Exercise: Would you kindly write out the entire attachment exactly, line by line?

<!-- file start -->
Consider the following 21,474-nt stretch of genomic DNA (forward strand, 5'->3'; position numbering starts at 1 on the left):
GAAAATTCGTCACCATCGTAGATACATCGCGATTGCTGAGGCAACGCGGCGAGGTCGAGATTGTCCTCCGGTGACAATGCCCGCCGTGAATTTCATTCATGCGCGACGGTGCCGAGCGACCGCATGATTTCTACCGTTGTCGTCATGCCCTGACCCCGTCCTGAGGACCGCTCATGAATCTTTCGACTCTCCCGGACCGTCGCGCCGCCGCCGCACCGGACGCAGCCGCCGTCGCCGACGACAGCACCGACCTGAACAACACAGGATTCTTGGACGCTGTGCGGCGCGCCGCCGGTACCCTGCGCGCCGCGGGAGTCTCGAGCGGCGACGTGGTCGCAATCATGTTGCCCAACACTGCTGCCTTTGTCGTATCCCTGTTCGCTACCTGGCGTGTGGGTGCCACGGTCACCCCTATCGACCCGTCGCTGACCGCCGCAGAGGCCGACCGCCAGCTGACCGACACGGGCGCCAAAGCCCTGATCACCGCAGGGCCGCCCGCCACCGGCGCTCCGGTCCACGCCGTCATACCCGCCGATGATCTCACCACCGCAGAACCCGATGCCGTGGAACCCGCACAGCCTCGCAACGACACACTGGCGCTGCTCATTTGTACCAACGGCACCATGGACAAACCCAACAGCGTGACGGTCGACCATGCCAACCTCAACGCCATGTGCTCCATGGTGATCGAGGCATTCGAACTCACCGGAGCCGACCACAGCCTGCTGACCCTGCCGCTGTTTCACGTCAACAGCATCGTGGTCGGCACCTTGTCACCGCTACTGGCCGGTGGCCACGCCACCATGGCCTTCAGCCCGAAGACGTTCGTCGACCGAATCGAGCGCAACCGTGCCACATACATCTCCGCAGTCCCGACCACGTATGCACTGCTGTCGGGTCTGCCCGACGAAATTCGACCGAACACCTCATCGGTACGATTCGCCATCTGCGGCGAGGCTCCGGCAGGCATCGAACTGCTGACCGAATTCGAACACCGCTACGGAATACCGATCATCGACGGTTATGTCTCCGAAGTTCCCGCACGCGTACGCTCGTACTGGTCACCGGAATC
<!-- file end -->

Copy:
Consider the following 21,474-nt stretch of genomic DNA (forward strand, 5'->3'; position numbering starts at 1 on the left):
GAAAATTCGTCACCATCGTAGATACATCGCGATTGCTGAGGCAACGCGGCGAGGTCGAGATTGTCCTCCGGTGACAATGCCCGCCGTGAATTTCATTCATGCGCGACGGTGCCGAGCGACCGCATGATTTCTACCGTTGTCGTCATGCCCTGACCCCGTCCTGAGGACCGCTCATGAATCTTTCGACTCTCCCGGACCGTCGCGCCGCCGCCGCACCGGACGCAGCCGCCGTCGCCGACGACAGCACCGACCTGAACAACACAGGATTCTTGGACGCTGTGCGGCGCGCCGCCGGTACCCTGCGCGCCGCGGGAGTCTCGAGCGGCGACGTGGTCGCAATCATGTTGCCCAACACTGCTGCCTTTGTCGTATCCCTGTTCGCTACCTGGCGTGTGGGTGCCACGGTCACCCCTATCGACCCGTCGCTGACCGCCGCAGAGGCCGACCGCCAGCTGACCGACACGGGCGCCAAAGCCCTGATCACCGCAGGGCCGCCCGCCACCGGCGCTCCGGTCCACGCCGTCATACCCGCCGATGATCTCACCACCGCAGAACCCGATGCCGTGGAACCCGCACAGCCTCGCAACGACACACTGGCGCTGCTCATTTGTACCAACGGCACCATGGACAAACCCAACAGCGTGACGGTCGACCATGCCAACCTCAACGCCATGTGCTCCATGGTGATCGAGGCATTCGAACTCACCGGAGCCGACCACAGCCTGCTGACCCTGCCGCTGTTTCACGTCAACAGCATCGTGGTCGGCACCTTGTCACCGCTACTGGCCGGTGGCCACGCCACCATGGCCTTCAGCCCGAAGACGTTCGTCGACCGAATCGAGCGCAACCGTGCCACATACATCTCCGCAGTCCCGACCACGTATGCACTGCTGTCGGGTCTGCCCGACGAAATTCGACCGAACACCTCATCGGTACGATTCGCCATCTGCGGCGAGGCTCCGGCAGGCATCGAACTGCTGACCGAATTCGAACACCGCTACGGAATACCGATCATCGACGGTTATGTCTCCGAAGTTCCCGCACGCGTACGCTCGTACTGGTCACCGGAATC